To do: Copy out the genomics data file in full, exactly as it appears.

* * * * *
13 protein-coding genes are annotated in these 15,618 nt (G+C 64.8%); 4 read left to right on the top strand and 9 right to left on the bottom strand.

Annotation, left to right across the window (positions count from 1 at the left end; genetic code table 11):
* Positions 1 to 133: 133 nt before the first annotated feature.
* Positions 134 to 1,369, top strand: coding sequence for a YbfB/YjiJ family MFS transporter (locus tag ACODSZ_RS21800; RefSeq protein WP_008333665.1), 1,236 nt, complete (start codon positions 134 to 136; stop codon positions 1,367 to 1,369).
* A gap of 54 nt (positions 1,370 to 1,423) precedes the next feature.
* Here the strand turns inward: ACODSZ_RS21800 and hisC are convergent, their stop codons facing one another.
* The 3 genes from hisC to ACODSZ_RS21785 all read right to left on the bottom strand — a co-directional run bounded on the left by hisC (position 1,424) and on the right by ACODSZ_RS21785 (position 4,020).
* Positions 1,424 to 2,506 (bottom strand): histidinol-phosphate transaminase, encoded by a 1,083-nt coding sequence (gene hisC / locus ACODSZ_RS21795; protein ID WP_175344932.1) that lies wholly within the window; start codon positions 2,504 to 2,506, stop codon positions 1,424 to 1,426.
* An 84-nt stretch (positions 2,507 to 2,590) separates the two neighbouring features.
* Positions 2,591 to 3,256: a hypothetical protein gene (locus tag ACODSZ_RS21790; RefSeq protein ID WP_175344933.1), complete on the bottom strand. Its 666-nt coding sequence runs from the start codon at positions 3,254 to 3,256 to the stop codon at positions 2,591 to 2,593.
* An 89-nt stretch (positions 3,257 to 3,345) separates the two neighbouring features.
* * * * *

13 protein-coding genes are annotated in these 15,618 nt (G+C 64.8%); 4 read left to right on the top strand and 9 right to left on the bottom strand.

Annotation, left to right across the window (positions count from 1 at the left end; genetic code table 11):
* Positions 1 to 133: 133 nt before the first annotated feature.
* Positions 134 to 1,369, top strand: coding sequence for a YbfB/YjiJ family MFS transporter (locus tag ACODSZ_RS21800; RefSeq protein WP_008333665.1), 1,236 nt, complete (start codon positions 134 to 136; stop codon positions 1,367 to 1,369).
* A gap of 54 nt (positions 1,370 to 1,423) precedes the next feature.
* Here the strand turns inward: ACODSZ_RS21800 and hisC are convergent, their stop codons facing one another.
* The 3 genes from hisC to ACODSZ_RS21785 all read right to left on the bottom strand — a co-directional run bounded on the left by hisC (position 1,424) and on the right by ACODSZ_RS21785 (position 4,020).
* Positions 1,424 to 2,506 (bottom strand): histidinol-phosphate transaminase, encoded by a 1,083-nt coding sequence (gene hisC / locus ACODSZ_RS21795; protein ID WP_175344932.1) that lies wholly within the window; start codon positions 2,504 to 2,506, stop codon positions 1,424 to 1,426.
* An 84-nt stretch (positions 2,507 to 2,590) separates the two neighbouring features.
* Positions 2,591 to 3,256: a hypothetical protein gene (locus tag ACODSZ_RS21790; RefSeq protein ID WP_175344933.1), complete on the bottom strand. Its 666-nt coding sequence runs from the start codon at positions 3,254 to 3,256 to the stop codon at positions 2,591 to 2,593.
* An 89-nt stretch (positions 3,257 to 3,345) separates the two neighbouring features.